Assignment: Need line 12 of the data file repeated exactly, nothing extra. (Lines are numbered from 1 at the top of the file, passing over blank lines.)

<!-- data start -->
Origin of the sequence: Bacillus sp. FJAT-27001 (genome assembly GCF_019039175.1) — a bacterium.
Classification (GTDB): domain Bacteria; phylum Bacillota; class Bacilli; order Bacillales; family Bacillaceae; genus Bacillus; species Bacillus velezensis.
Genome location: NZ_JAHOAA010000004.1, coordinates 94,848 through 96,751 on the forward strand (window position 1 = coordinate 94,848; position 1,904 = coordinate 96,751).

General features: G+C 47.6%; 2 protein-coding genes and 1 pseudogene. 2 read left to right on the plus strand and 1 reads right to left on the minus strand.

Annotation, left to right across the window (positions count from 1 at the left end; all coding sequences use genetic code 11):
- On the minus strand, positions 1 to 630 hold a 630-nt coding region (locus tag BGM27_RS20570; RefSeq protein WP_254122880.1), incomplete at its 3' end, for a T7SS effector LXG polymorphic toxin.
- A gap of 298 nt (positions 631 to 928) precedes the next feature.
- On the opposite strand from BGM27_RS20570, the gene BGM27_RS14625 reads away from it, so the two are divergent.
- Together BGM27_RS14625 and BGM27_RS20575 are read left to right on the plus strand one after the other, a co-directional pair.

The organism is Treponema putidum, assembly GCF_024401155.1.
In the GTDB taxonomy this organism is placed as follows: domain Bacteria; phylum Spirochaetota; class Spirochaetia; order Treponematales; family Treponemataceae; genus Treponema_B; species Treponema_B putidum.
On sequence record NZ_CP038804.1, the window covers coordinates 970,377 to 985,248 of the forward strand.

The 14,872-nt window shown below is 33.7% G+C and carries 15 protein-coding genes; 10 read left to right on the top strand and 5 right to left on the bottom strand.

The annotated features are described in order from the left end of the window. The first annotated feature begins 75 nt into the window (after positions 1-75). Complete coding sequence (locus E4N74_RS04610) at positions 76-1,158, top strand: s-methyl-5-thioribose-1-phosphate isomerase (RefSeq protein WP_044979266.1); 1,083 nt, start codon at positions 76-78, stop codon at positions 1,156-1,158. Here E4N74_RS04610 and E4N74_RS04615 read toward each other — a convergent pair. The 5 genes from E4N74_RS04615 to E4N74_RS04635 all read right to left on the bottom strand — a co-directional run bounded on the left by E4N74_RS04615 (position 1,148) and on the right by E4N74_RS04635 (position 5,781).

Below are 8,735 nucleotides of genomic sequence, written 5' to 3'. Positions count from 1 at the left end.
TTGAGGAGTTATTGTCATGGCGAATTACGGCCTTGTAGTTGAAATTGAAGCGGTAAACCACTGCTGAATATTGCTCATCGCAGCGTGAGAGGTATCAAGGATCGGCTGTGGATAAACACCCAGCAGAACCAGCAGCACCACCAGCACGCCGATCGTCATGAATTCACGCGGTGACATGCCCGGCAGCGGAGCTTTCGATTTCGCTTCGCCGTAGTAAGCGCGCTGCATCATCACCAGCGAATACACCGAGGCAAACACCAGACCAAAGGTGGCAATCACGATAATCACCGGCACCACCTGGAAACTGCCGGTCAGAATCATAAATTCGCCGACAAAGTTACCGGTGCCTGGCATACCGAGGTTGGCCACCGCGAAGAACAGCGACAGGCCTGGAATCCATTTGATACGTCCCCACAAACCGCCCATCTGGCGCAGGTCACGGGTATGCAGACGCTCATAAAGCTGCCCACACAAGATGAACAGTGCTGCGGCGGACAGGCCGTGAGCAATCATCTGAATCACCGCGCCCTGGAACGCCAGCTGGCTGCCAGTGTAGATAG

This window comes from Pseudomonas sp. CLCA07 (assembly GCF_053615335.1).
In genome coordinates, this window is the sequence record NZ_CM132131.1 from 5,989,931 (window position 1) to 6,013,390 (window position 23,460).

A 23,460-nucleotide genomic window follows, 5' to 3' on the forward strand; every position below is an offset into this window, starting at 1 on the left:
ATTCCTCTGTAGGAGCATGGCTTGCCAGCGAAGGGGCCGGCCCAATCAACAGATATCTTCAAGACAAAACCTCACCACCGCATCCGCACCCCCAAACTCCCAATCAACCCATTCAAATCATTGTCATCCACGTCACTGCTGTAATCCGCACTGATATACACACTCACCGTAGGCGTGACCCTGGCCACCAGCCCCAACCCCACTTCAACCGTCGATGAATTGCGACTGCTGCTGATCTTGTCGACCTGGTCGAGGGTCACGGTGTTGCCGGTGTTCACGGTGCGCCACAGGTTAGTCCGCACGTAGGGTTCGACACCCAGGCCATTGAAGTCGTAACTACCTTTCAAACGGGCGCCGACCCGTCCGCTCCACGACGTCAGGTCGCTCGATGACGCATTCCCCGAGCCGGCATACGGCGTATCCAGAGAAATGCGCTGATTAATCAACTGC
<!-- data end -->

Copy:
On sequence record NZ_CP038804.1, the window covers coordinates 970,377 to 985,248 of the forward strand.